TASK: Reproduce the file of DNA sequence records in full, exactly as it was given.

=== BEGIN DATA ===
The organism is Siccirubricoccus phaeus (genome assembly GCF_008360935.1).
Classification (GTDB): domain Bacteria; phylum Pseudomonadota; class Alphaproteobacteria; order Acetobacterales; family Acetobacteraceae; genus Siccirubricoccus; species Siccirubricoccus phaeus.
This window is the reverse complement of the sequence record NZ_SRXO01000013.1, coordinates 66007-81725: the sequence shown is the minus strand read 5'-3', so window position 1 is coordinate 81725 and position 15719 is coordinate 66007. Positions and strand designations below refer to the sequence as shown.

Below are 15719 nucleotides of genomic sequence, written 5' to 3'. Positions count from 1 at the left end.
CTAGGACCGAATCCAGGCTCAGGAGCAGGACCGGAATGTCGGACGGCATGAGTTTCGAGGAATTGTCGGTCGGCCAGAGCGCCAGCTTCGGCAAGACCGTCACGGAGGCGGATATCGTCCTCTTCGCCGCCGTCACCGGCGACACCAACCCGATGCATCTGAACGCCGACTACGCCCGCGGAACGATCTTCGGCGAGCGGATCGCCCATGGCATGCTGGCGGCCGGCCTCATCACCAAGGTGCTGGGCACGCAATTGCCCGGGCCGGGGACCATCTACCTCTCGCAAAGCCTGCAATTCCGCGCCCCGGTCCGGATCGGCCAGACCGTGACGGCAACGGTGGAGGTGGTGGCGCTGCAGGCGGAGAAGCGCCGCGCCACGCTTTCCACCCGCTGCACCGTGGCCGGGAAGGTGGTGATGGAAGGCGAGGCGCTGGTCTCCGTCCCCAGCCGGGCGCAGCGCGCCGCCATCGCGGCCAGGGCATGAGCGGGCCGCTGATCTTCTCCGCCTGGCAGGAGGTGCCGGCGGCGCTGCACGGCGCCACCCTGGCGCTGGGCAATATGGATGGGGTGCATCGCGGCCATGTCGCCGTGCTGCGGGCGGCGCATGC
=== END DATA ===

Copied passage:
The organism is Siccirubricoccus phaeus (genome assembly GCF_008360935.1).
Classification (GTDB): domain Bacteria; phylum Pseudomonadota; class Alphaproteobacteria; order Acetobacterales; family Acetobacteraceae; genus Siccirubricoccus; species Siccirubricoccus phaeus.
This window is the reverse complement of the sequence record NZ_SRXO01000013.1, coordinates 66007-81725: the sequence shown is the minus strand read 5'-3', so window position 1 is coordinate 81725 and position 15719 is coordinate 66007. Positions and strand designations below refer to the sequence as shown.

Below are 15719 nucleotides of genomic sequence, written 5' to 3'. Positions count from 1 at the left end.
CTAGGACCGAATCCAGGCTCAGGAGCAGGACCGGAATGTCGGACGGCATGAGTTTCGAGGAATTGTCGGTCGGCCAGAGCGCCAGCTTCGGCAAGACCGTCACGGAGGCGGATATCGTCCTCTTCGCCGCCGTCACCGGCGACACCAACCCGATGCATCTGAACGCCGACTACGCCCGCGGAACGATCTTCGGCGAGCGGATCGCCCATGGCATGCTGGCGGCCGGCCTCATCACCAAGGTGCTGGGCACGCAATTGCCCGGGCCGGGGACCATCTACCTCTCGCAAAGCCTGCAATTCCGCGCCCCGGTCCGGATCGGCCAGACCGTGACGGCAACGGTGGAGGTGGTGGCGCTGCAGGCGGAGAAGCGCCGCGCCACGCTTTCCACCCGCTGCACCGTGGCCGGGAAGGTGGTGATGGAAGGCGAGGCGCTGGTCTCCGTCCCCAGCCGGGCGCAGCGCGCCGCCATCGCGGCCAGGGCATGAGCGGGCCGCTGATCTTCTCCGCCTGGCAGGAGGTGCCGGCGGCGCTGCACGGCGCCACCCTGGCGCTGGGCAATATGGATGGGGTGCATCGCGGCCATGTCGCCGTGCTGCGGGCGGCGCATGC